Unlike initiatives that attempt to give an estimate of the aggregate scale of IFF and BEPS, such as Global Financial Integrity, the AU High Level Panel on IFF from Africa for example, AIDC has undertaken concrete case studies to get a sense of exactly how these Transnational Corporations (TNCs) operate. Over the years AIDC has done a number of case studies, including into Lonmin, Total, Barplats, Robertson Winery. We have just recently completed another investigation into another mining company who we have discovered to have been involved in transfer pricing arrangements and fraud.
It’s important that we are able to take these corporations to court. Therefore, we are in the process of putting together a case against the aforementioned corporation (currently the name is confidential). However, litigation should start in June/July this year, which will allow us to go public with the information. In the words of our President, watch this space!
Stop The Bleeding
In October last year, AIDC hosted a high-level seminar on IFF & BEPS. The seminar was attended by a host of important stakeholders including ex-SARS officials, the former head of the large business centre, some parliamentarians, including the current chair of the standing committee on finance, international experts, NGOs, and journalists.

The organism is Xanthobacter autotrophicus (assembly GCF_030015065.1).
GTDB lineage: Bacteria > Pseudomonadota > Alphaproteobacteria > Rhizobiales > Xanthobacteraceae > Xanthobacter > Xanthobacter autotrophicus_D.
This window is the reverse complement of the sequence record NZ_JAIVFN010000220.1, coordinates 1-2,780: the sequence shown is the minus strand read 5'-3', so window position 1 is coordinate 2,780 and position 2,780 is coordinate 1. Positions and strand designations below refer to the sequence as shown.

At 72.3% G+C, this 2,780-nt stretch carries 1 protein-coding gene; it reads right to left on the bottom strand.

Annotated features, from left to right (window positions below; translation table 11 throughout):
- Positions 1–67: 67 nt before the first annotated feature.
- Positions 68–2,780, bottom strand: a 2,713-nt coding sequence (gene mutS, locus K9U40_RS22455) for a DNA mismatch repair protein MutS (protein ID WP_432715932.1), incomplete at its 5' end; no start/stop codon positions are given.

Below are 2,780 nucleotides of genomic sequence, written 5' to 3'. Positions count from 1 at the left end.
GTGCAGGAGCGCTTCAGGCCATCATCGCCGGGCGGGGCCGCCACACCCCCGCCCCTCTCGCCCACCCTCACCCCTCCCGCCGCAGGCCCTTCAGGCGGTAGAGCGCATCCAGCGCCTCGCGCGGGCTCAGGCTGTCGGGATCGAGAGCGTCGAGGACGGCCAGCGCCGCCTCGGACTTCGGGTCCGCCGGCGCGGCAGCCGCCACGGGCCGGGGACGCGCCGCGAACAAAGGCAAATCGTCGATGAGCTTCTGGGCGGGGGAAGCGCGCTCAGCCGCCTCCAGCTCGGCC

One of the main outcomes at the seminar was the launching of the Stop The Bleeding campaign. A platform that brings together organisations and people already working on issues of IFFs and BEPS in order to have a more coherent strategy to stop IFFs and BEPS from the country. We also hope that this will help to ensure that this profit shifting remains a core issue in the political debate.
(i) Restoring institutional capacity
There were also concrete proposals that came out of the seminar, such as the restoration of the institutional capacity of the state, including SARS, and other state institutions. We have noted that work on this has been done and the commitment to tackle IFF and BEPS. We also commend the commitment from the committees on finance, trade, DMR, treasury SARS, the SARB, the FIC, etc, have made to fighting IFFs and to collaborate in doing so. These are all critical steps, but not enough!